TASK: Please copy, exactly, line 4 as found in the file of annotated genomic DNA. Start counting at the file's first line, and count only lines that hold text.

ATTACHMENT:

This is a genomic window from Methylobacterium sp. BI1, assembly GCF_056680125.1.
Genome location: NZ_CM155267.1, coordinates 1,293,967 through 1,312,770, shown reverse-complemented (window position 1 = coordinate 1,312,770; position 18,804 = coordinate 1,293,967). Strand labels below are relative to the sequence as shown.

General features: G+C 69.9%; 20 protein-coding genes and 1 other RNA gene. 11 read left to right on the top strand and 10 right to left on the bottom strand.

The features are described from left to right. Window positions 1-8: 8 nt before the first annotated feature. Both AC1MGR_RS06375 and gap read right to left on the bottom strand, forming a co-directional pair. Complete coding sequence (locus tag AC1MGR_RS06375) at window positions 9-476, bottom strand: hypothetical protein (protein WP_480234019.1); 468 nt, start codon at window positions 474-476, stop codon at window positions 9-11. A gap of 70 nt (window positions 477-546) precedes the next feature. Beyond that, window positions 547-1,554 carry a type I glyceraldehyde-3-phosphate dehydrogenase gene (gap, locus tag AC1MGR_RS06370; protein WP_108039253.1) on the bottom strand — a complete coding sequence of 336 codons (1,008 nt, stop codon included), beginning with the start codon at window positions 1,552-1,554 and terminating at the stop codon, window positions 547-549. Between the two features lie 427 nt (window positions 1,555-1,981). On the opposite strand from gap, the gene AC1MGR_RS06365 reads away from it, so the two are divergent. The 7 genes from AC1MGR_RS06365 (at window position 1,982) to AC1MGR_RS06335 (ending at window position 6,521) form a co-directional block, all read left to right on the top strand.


The features are described from left to right. Window positions 1-8: 8 nt before the first annotated feature. Both AC1MGR_RS06375 and gap read right to left on the bottom strand, forming a co-directional pair. Complete coding sequence (locus tag AC1MGR_RS06375) at window positions 9-476, bottom strand: hypothetical protein (protein WP_480234019.1); 468 nt, start codon at window positions 474-476, stop codon at window positions 9-11. A gap of 70 nt (window positions 477-546) precedes the next feature. Beyond that, window positions 547-1,554 carry a type I glyceraldehyde-3-phosphate dehydrogenase gene (gap, locus tag AC1MGR_RS06370; protein WP_108039253.1) on the bottom strand — a complete coding sequence of 336 codons (1,008 nt, stop codon included), beginning with the start codon at window positions 1,552-1,554 and terminating at the stop codon, window positions 547-549. Between the two features lie 427 nt (window positions 1,555-1,981). On the opposite strand from gap, the gene AC1MGR_RS06365 reads away from it, so the two are divergent. The 7 genes from AC1MGR_RS06365 (at window position 1,982) to AC1MGR_RS06335 (ending at window position 6,521) form a co-directional block, all read left to right on the top strand.